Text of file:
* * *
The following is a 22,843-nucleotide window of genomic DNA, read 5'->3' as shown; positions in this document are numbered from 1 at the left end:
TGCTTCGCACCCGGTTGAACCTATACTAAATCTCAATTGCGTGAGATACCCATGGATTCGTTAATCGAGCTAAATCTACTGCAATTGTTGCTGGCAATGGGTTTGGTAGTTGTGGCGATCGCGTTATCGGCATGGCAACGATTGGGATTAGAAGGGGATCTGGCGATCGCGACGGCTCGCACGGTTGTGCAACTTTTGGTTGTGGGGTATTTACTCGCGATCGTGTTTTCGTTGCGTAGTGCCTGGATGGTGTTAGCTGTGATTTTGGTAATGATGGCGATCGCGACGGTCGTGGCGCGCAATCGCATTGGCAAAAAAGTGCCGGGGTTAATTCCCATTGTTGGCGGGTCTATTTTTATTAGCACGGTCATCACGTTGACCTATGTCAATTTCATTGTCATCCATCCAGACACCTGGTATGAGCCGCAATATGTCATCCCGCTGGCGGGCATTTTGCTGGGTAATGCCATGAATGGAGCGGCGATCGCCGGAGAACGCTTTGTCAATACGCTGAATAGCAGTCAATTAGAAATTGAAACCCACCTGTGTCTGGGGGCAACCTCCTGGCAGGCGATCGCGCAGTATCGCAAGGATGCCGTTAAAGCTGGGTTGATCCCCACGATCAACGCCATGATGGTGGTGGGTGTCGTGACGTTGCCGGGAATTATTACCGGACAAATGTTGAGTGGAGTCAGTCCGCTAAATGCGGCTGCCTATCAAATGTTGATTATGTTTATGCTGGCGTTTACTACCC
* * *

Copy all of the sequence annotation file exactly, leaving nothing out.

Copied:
The following is a 22,843-nucleotide window of genomic DNA, read 5'->3' as shown; positions in this document are numbered from 1 at the left end:
TGCTTCGCACCCGGTTGAACCTATACTAAATCTCAATTGCGTGAGATACCCATGGATTCGTTAATCGAGCTAAATCTACTGCAATTGTTGCTGGCAATGGGTTTGGTAGTTGTGGCGATCGCGTTATCGGCATGGCAACGATTGGGATTAGAAGGGGATCTGGCGATCGCGACGGCTCGCACGGTTGTGCAACTTTTGGTTGTGGGGTATTTACTCGCGATCGTGTTTTCGTTGCGTAGTGCCTGGATGGTGTTAGCTGTGATTTTGGTAATGATGGCGATCGCGACGGTCGTGGCGCGCAATCGCATTGGCAAAAAAGTGCCGGGGTTAATTCCCATTGTTGGCGGGTCTATTTTTATTAGCACGGTCATCACGTTGACCTATGTCAATTTCATTGTCATCCATCCAGACACCTGGTATGAGCCGCAATATGTCATCCCGCTGGCGGGCATTTTGCTGGGTAATGCCATGAATGGAGCGGCGATCGCCGGAGAACGCTTTGTCAATACGCTGAATAGCAGTCAATTAGAAATTGAAACCCACCTGTGTCTGGGGGCAACCTCCTGGCAGGCGATCGCGCAGTATCGCAAGGATGCCGTTAAAGCTGGGTTGATCCCCACGATCAACGCCATGATGGTGGTGGGTGTCGTGACGTTGCCGGGAATTATTACCGGACAAATGTTGAGTGGAGTCAGTCCGCTAAATGCGGCTGCCTATCAAATGTTGATTATGTTTATGCTGGCGTTTACTACCC